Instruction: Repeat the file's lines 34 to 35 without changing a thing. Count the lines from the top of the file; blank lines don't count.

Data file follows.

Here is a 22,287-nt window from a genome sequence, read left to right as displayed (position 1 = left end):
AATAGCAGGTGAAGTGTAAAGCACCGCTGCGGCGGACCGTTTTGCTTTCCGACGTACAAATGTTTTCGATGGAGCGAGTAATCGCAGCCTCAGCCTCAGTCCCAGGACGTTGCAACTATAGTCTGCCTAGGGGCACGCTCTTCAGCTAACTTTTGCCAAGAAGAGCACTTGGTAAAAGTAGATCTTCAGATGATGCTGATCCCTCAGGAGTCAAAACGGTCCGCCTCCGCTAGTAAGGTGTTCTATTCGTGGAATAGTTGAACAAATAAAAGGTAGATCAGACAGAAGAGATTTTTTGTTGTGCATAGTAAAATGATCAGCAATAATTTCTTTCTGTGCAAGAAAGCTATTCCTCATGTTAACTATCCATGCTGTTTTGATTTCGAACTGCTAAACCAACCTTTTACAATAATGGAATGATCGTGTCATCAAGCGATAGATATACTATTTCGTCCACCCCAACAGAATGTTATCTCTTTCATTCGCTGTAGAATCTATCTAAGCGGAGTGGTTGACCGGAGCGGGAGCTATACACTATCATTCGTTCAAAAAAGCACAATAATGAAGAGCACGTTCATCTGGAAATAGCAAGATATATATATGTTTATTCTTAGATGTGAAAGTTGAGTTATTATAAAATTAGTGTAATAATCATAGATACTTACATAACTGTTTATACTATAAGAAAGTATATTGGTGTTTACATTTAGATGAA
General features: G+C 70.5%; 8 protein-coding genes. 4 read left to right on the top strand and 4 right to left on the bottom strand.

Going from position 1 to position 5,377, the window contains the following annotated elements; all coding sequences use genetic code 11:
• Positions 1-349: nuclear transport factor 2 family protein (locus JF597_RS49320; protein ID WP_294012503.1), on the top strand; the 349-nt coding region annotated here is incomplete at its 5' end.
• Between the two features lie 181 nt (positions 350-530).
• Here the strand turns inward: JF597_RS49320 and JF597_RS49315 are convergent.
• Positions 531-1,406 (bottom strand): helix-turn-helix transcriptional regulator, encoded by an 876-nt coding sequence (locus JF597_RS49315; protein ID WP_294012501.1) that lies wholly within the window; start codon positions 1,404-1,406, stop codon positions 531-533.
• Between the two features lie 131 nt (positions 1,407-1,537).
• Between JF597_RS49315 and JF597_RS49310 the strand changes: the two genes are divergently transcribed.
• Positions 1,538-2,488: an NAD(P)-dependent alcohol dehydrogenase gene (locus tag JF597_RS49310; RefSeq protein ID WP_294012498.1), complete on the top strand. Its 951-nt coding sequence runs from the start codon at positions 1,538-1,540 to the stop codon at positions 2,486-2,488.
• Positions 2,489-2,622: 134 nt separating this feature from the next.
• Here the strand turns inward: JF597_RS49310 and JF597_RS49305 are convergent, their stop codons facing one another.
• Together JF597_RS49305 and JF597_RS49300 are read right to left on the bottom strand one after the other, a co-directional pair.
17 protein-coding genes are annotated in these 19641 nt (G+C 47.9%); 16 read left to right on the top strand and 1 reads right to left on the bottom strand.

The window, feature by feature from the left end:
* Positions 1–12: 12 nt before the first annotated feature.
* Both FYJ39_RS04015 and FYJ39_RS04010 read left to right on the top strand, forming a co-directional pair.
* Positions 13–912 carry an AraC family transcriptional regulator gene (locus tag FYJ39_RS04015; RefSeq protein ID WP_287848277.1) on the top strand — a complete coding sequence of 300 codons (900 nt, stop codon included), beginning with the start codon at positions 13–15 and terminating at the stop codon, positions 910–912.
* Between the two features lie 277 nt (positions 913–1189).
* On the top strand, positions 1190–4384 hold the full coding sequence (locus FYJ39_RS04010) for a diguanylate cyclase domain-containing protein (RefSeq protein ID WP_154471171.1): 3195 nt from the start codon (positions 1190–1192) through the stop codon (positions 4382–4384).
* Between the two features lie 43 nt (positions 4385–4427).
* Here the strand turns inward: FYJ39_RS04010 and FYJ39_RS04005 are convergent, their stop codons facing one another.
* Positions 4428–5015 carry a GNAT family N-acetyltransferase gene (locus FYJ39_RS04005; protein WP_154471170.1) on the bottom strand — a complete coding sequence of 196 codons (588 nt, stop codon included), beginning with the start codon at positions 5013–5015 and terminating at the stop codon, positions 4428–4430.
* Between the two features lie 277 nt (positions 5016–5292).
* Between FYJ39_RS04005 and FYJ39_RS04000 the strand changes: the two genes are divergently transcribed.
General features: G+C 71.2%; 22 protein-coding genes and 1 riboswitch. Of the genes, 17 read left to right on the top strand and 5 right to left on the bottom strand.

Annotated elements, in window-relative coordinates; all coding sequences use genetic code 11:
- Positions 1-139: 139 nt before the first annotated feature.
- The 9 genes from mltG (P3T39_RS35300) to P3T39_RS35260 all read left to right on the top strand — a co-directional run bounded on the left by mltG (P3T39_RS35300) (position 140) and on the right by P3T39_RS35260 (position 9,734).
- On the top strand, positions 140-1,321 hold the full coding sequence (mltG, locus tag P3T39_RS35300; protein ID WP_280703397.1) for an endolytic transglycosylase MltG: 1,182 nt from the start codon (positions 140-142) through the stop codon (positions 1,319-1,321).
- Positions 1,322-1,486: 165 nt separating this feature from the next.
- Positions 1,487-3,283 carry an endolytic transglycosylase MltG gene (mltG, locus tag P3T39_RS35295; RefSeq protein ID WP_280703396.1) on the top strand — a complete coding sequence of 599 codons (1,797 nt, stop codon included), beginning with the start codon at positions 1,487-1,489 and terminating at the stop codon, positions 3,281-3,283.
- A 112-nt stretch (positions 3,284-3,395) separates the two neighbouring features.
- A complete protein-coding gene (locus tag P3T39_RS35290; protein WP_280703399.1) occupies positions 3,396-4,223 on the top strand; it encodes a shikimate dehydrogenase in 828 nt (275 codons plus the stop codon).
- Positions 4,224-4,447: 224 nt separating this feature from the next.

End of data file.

- A 112-nt stretch (positions 3,284-3,395) separates the two neighbouring features.
- A complete protein-coding gene (locus tag P3T39_RS35290; protein WP_280703399.1) occupies positions 3,396-4,223 on the top strand; it encodes a shikimate dehydrogenase in 828 nt (275 codons plus the stop codon).